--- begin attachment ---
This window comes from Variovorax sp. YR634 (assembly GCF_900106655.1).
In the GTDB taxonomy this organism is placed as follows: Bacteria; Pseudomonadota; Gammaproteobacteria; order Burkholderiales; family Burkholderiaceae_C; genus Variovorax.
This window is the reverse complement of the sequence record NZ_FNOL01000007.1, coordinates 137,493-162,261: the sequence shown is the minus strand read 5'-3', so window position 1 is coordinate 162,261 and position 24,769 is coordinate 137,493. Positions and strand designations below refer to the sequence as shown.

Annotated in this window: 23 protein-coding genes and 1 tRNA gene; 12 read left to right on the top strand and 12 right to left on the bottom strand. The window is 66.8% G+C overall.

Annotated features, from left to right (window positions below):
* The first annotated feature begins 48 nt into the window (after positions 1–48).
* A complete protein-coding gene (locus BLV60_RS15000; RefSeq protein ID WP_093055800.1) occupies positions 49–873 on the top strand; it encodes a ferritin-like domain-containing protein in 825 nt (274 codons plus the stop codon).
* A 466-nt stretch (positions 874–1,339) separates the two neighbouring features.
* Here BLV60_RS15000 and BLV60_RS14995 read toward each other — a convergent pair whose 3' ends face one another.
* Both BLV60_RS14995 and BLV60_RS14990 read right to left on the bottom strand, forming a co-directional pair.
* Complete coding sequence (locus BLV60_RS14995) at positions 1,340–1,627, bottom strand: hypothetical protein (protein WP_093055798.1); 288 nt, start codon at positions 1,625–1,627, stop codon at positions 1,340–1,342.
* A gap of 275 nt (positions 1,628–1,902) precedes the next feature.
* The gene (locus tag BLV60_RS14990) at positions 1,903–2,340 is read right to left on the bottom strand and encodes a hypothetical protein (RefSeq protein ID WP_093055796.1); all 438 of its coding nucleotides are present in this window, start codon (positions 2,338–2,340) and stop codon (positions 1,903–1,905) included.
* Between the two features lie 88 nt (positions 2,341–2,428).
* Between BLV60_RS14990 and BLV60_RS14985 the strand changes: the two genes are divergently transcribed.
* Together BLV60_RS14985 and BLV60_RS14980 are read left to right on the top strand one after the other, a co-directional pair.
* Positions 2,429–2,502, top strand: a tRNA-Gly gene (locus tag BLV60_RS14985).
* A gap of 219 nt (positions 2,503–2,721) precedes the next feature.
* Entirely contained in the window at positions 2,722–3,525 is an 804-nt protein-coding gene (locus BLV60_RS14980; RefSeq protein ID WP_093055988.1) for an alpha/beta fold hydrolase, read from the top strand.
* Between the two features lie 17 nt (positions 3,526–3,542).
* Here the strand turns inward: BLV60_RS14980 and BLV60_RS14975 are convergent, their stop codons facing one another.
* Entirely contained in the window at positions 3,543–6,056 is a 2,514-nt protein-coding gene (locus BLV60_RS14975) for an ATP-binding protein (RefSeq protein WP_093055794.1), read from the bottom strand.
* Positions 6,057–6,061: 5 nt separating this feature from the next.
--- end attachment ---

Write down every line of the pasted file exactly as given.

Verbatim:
This window comes from Variovorax sp. YR634 (assembly GCF_900106655.1).
In the GTDB taxonomy this organism is placed as follows: Bacteria; Pseudomonadota; Gammaproteobacteria; order Burkholderiales; family Burkholderiaceae_C; genus Variovorax.
This window is the reverse complement of the sequence record NZ_FNOL01000007.1, coordinates 137,493-162,261: the sequence shown is the minus strand read 5'-3', so window position 1 is coordinate 162,261 and position 24,769 is coordinate 137,493. Positions and strand designations below refer to the sequence as shown.

Annotated in this window: 23 protein-coding genes and 1 tRNA gene; 12 read left to right on the top strand and 12 right to left on the bottom strand. The window is 66.8% G+C overall.

Annotated features, from left to right (window positions below):
* The first annotated feature begins 48 nt into the window (after positions 1–48).
* A complete protein-coding gene (locus BLV60_RS15000; RefSeq protein ID WP_093055800.1) occupies positions 49–873 on the top strand; it encodes a ferritin-like domain-containing protein in 825 nt (274 codons plus the stop codon).
* A 466-nt stretch (positions 874–1,339) separates the two neighbouring features.
* Here BLV60_RS15000 and BLV60_RS14995 read toward each other — a convergent pair whose 3' ends face one another.
* Both BLV60_RS14995 and BLV60_RS14990 read right to left on the bottom strand, forming a co-directional pair.
* Complete coding sequence (locus BLV60_RS14995) at positions 1,340–1,627, bottom strand: hypothetical protein (protein WP_093055798.1); 288 nt, start codon at positions 1,625–1,627, stop codon at positions 1,340–1,342.
* A gap of 275 nt (positions 1,628–1,902) precedes the next feature.
* The gene (locus tag BLV60_RS14990) at positions 1,903–2,340 is read right to left on the bottom strand and encodes a hypothetical protein (RefSeq protein ID WP_093055796.1); all 438 of its coding nucleotides are present in this window, start codon (positions 2,338–2,340) and stop codon (positions 1,903–1,905) included.
* Between the two features lie 88 nt (positions 2,341–2,428).
* Between BLV60_RS14990 and BLV60_RS14985 the strand changes: the two genes are divergently transcribed.
* Together BLV60_RS14985 and BLV60_RS14980 are read left to right on the top strand one after the other, a co-directional pair.
* Positions 2,429–2,502, top strand: a tRNA-Gly gene (locus tag BLV60_RS14985).
* A gap of 219 nt (positions 2,503–2,721) precedes the next feature.
* Entirely contained in the window at positions 2,722–3,525 is an 804-nt protein-coding gene (locus BLV60_RS14980; RefSeq protein ID WP_093055988.1) for an alpha/beta fold hydrolase, read from the top strand.
* Between the two features lie 17 nt (positions 3,526–3,542).
* Here the strand turns inward: BLV60_RS14980 and BLV60_RS14975 are convergent, their stop codons facing one another.
* Entirely contained in the window at positions 3,543–6,056 is a 2,514-nt protein-coding gene (locus BLV60_RS14975) for an ATP-binding protein (RefSeq protein WP_093055794.1), read from the bottom strand.
* Positions 6,057–6,061: 5 nt separating this feature from the next.